Evolution makes us treat it like a human and we need to break that habit

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Artificial intelligence (AI) pioneer Geoffrey Hinton recently resigned from Google, warning of the danger of the technology “getting smarter than us”.

His fear is that one day AI will be able to “manipulate people into doing what they want”.

There are reasons why we should be concerned about AI. But we often treat or talk about AIs as if they were humans.

Stopping this and realizing what they actually are could help us maintain a fruitful relationship with technology.

In a recent essay, the American psychologist Gary Marcus advised us to stop treating AI models like humans.

By AI models, he means large language models (LLMs) like ChatGPT and Bard, which are now used by millions of people every day.

He cites egregious examples of humans “overattributing” human-like cognitive abilities to AI, which has had a number of consequences.

Most amusing was the US Senator who claimed ChatGPT “taught itself the chemistry”.

Most shocking was the report of a young Belgian who is said to have taken his own life after lengthy conversations with an AI chatbot.

Marcus is right when he says we should stop treating AI like humans — conscious moral agents with interests, hopes, and desires. For many, however, this will be difficult, if not almost impossible.

That’s because LLMs are designed – by humans – to interact with us as if they were humans, and we – through biological evolution – are designed to interact with them equally.

Good imitators

The reason that LLMs can mimic human conversations so convincingly goes back to a profound insight by computer pioneer Alan Turing, who realized that it doesn’t require a computer to understand an algorithm in order to run it.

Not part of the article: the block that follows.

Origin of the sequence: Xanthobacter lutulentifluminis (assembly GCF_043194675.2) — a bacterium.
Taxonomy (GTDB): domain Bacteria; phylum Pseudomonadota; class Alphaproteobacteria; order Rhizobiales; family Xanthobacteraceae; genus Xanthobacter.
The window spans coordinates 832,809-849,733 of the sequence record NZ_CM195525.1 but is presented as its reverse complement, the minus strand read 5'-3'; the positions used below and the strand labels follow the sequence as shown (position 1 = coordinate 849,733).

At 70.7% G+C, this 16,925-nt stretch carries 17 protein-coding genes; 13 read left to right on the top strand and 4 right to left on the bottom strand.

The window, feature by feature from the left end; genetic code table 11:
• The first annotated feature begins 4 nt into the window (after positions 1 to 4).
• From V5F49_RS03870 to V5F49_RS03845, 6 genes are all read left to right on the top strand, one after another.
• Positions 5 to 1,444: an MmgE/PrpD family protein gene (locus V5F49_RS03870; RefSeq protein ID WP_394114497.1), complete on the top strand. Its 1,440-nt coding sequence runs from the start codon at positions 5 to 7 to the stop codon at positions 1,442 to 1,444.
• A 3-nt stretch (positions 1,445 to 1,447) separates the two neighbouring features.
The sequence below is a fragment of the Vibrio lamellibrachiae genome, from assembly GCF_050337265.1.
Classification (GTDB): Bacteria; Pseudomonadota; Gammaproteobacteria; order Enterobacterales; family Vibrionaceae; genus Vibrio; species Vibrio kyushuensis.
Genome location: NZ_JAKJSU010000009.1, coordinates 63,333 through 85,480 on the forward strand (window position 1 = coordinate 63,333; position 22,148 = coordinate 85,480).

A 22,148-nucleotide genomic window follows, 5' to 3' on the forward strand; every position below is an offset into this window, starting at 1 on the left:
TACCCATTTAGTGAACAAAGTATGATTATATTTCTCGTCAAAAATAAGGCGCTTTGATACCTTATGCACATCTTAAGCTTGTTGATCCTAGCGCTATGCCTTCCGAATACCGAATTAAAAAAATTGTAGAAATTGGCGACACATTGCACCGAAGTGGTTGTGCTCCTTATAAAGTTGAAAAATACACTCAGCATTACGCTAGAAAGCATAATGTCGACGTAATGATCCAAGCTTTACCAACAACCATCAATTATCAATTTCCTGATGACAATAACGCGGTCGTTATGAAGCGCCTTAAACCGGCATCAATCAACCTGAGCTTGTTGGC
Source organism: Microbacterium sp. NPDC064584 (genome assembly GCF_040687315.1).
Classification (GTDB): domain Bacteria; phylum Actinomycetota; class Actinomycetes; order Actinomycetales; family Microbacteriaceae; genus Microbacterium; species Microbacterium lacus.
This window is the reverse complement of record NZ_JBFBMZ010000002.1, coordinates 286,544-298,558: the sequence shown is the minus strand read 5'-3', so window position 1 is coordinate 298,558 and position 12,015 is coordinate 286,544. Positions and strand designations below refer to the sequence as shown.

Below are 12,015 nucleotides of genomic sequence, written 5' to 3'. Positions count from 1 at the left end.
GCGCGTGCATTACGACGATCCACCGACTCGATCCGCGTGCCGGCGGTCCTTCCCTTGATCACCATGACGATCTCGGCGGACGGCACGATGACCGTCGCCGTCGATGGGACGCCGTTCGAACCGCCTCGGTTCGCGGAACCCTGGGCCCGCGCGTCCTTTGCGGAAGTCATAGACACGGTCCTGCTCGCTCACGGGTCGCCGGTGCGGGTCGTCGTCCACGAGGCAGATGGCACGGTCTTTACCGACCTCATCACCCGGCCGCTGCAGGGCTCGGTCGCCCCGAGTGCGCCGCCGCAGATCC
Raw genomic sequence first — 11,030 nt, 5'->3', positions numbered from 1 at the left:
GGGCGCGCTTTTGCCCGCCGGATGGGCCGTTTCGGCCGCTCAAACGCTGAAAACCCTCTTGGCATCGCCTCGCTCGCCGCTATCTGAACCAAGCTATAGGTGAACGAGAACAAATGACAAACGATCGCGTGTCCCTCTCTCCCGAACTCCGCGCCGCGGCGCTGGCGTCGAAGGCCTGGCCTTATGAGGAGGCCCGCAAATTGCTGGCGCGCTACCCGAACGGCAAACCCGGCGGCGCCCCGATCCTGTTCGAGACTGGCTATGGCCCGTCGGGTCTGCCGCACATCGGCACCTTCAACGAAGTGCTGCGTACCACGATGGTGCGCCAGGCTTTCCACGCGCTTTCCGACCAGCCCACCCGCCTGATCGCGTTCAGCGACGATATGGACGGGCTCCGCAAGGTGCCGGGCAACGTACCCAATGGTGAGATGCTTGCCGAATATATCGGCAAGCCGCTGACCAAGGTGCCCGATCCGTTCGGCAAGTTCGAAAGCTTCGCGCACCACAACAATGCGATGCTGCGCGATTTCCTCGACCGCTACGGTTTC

This means that while ChatGPT can create paragraphs full of emotional language, it doesn’t understand a word in the sentences it generates.

The LLM designers managed to turn the problem of semantics – the arrangement of words to create meaning – into statistics by assigning words based on the frequency of their previous use.

Turing’s insight mirrors Darwin’s theory of evolution, which explains how species adapt to their environment and become increasingly complex without having to understand anything about their environment or themselves.

Cognitive scientist and philosopher Daniel Dennett coined the phrase “competence without understanding,” which perfectly encapsulates the insights of Darwin and Turing.
Another important contribution of Dennett’s is his “deliberate attitude”. This essentially states that in order to fully explain the behavior of an object (human or non-human), we must treat it as a rational agent.

This is most commonly manifested in our tendency to anthropomorphize non-human species and other non-living beings.

But it’s useful. For example, if we want to beat a computer at chess, the best strategy is to think of it as a rational agent that “wants” to beat us.

We can explain, for example, that the computer castled because it “wanted to protect its king from our attack” without any contradiction.